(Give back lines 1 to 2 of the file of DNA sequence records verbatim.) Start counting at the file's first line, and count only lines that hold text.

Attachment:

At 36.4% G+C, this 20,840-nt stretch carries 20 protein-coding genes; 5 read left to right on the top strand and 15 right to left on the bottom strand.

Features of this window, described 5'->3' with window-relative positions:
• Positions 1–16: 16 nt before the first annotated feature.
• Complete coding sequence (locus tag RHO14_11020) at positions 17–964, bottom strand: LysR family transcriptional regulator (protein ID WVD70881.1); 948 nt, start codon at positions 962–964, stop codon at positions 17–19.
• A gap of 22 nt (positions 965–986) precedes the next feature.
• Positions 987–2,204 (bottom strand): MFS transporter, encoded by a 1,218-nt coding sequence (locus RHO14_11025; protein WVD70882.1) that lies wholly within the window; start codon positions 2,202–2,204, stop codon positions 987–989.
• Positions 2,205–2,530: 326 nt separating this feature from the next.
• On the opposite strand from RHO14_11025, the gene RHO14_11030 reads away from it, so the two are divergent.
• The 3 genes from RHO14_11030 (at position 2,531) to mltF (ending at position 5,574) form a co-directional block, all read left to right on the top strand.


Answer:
At 36.4% G+C, this 20,840-nt stretch carries 20 protein-coding genes; 5 read left to right on the top strand and 15 right to left on the bottom strand.

Features of this window, described 5'->3' with window-relative positions: